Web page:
The instructions: " If the bus goes off the road, or the driver has a heart attack and the bus ends up on its side, DO NOT get out of the bus! Stay inside, no matter what, until Israeli police arrive to help."
These are land mine warnings. On both sides of the road leading up to Mt. Hermon, the yellow triangles warned us about the land mines in the side is the road that were placed to deter Syrians from crossing the border into Israel. Mt. Hermon, covered in snow, is the place where the transfiguration is believed to have taken place.
Were we ever really in danger? Absolutely not, as long as we obeyed the signs. When we got to our destination, a lookout point into Syria from the side of the mountain, it was sobering to look over the distance--200 yards?--and see the border with Syria just ahead of us. As my son said before I left, we hear about Syria and read about it every day, but I now stood close enough to see it, close enough to see people walking about. A UN compound marked the spot where the border began, and on this day, no gunfire, but we were warned that it was an active area.
Most commonly, badly injured Syrians are passed across the wire to get better quality medical help from Israeli doctors. Once healed, the injured have to be driven back to the border at night where they are lowered over the boundary and have to head back to their homes to fully recuperate. It is nearly impossible, if not illegal, for a Syrian person to become an Israeli citizen because of the terrible history between the two countries.
So as we stood at the bluff, looking over the places where a complicated history of violence runs deep in the blood on both sides, we stood together and prayed the impossible/possible prayers for peace, for protection, for healing. Holy ground.
We also had fun today, though. One side trip was to visit the Olea Essence factory and store which is an olive pressing/processing facility. We tasted freshly pressed olive oils, learned that taking a reason of oil every morning will improve hair quality and digestive health and bathed our hands in an olive mash left over from the pressing that is now a patented cleanser. We were all touching each others' hands and exclaiming about a whole new level of softness! Let's just say the marketing strategy worked, ok?
Lunch was a stop at a Druze cafe where they specialize in flat breads cooked over a fire. Many roadside stands advertised the bread for sale with fire pits and people in traditional Druze dress sitting by the road all day, waiting for customers to buy their fruits of flatbreads. Mine was a goat cheese and olive oil flatbread, grilled, and served with a small cup of olives. Such good stuff! (You can research the Druze people on Google--they are a small sect of people with very unusual ideas. The men, for example, wear baggy black pants with the crotch down at the knees because they believe the Messiah will be born to a man, and the pants prevent the Messiah baby from just falling onto the ground if he is suddenly born. The pants are called 'Messiah catchers'. You can't make this up.)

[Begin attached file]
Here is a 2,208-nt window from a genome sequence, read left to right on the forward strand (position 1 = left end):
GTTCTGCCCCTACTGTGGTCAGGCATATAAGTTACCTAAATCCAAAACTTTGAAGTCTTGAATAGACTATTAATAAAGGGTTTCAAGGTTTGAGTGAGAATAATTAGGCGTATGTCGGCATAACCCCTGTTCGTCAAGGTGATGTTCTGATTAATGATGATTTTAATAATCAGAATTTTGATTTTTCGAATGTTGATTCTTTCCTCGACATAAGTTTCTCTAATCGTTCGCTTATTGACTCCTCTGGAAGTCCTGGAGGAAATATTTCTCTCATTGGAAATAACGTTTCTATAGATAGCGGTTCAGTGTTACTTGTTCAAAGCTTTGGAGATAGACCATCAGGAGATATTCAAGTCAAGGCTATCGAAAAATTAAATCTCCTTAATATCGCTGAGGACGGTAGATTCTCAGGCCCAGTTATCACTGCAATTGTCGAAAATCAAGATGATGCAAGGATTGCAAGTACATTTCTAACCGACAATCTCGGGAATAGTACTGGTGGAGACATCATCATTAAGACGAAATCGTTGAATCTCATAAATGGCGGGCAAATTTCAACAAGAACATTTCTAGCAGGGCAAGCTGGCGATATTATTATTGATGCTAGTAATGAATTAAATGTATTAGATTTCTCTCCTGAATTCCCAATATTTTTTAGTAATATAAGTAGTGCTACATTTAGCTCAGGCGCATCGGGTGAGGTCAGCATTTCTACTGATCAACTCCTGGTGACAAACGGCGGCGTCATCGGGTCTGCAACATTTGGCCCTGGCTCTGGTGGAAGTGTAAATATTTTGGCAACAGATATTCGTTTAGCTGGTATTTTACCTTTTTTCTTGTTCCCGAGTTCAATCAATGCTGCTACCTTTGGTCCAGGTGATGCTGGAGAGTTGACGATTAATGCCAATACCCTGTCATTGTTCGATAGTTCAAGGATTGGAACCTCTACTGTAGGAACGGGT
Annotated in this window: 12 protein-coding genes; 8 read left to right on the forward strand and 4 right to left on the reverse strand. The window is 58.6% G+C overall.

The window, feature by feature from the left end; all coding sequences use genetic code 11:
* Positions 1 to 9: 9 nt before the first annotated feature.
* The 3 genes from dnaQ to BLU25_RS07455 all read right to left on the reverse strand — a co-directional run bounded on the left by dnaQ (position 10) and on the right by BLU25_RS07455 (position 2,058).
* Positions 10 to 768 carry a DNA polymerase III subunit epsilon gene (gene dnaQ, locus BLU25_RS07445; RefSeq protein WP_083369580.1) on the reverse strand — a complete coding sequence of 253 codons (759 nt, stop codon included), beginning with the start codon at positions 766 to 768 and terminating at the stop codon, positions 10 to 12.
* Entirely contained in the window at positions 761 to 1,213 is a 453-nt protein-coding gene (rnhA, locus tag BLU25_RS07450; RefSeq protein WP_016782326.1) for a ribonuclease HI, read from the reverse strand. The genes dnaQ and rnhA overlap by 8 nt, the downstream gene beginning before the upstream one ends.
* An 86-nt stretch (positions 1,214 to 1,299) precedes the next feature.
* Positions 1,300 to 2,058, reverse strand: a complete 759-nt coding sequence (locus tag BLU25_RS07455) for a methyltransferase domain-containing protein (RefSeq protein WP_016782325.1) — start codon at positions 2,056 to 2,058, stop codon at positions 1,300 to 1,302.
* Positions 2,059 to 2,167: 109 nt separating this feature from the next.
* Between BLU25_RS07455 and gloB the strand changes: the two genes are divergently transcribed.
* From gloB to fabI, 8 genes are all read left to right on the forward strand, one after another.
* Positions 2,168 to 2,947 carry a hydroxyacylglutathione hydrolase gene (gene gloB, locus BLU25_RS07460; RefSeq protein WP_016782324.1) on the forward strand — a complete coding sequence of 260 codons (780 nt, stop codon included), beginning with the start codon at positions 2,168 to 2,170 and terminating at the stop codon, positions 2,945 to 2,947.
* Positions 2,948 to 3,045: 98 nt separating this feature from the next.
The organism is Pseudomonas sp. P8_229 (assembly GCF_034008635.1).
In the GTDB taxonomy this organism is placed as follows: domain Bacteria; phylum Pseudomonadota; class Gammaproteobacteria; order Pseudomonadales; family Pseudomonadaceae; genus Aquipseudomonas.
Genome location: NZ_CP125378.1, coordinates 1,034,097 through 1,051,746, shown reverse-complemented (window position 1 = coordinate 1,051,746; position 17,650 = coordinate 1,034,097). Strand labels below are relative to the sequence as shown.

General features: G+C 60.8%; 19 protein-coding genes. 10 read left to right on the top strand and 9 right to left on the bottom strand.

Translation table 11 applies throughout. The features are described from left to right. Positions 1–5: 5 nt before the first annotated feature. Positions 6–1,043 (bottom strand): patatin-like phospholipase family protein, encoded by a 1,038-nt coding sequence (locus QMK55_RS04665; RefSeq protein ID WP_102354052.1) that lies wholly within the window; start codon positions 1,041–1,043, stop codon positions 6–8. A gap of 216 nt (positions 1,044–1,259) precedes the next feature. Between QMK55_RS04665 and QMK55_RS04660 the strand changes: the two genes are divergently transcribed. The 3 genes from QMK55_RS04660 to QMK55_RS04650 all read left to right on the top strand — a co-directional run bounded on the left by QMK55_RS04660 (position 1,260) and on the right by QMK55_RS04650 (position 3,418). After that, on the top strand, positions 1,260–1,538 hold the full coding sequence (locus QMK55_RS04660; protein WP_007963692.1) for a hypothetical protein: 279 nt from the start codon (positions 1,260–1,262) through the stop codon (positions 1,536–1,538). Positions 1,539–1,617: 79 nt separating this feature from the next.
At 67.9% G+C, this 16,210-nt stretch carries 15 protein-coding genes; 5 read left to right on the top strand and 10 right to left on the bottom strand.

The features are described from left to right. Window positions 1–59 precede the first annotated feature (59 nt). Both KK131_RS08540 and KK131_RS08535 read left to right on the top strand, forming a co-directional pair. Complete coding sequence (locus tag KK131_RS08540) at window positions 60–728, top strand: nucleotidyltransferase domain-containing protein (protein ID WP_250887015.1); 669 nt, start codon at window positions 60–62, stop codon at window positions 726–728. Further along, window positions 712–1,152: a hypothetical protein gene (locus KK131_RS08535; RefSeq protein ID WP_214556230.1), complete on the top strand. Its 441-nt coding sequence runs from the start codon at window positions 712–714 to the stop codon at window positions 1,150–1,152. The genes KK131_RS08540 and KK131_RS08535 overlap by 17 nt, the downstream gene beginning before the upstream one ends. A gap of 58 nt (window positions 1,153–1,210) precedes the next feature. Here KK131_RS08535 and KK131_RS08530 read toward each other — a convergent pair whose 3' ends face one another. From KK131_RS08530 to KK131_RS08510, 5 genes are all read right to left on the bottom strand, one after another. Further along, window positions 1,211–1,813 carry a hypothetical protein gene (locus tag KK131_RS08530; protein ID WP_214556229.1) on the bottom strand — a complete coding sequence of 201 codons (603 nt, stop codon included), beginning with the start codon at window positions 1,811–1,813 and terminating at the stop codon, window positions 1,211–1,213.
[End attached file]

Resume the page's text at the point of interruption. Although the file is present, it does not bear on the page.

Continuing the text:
We also saw the oldest existing archway in the world at Tell Dan, an archway called the Abraham Arch because it is believed that he traveled to this community on his way to the Promised Land, and then again when he rescued his nephew Lot. It dates to 2000 BCE. It felt impossible to me.
And then our final stop overlooking the Sea of Galilee on our last night's stay here. We stopped at a bluff where the demon came out of a man (the demon called Legion--see Luke 8:30) for they were many and they then rushed into a herd of pigs, who then down a hill and drowned. The site was formerly in Syria, but is now part of modern day Israel, so there were more land mine warnings all around.
Much like Northern Ireland, this is a land torn by many forces, religious, economic and emotional. The Jewish people take seriously the belief that this is their promised land, but others who have settled there disagree. It is a complex topic not easily covered in a blog, so I won't try.
This trip is far beyond my expectations, and it can be tough to absorb everything we are seeing. But I know this is only my FIRST trip. There will be more trips to explore the complexities, the beauty and the history. Israel is a harsh country, but I am drawn to spend more time here, and I pray you are already thinking and praying about coming with me the next time I go.
And now I am aware that the great blizzard of 2016 is about to settle in over you--Snowmaggedon, which combines both your experience and mine (snow+ Armageddon). Weirdly enough, I will miss being with you as we dig out together, but you will be in our prayers over here for safety, for comfort and for the blessing of family time spent together while the blizzard rages outside.
Pray for me, as I am praying for you,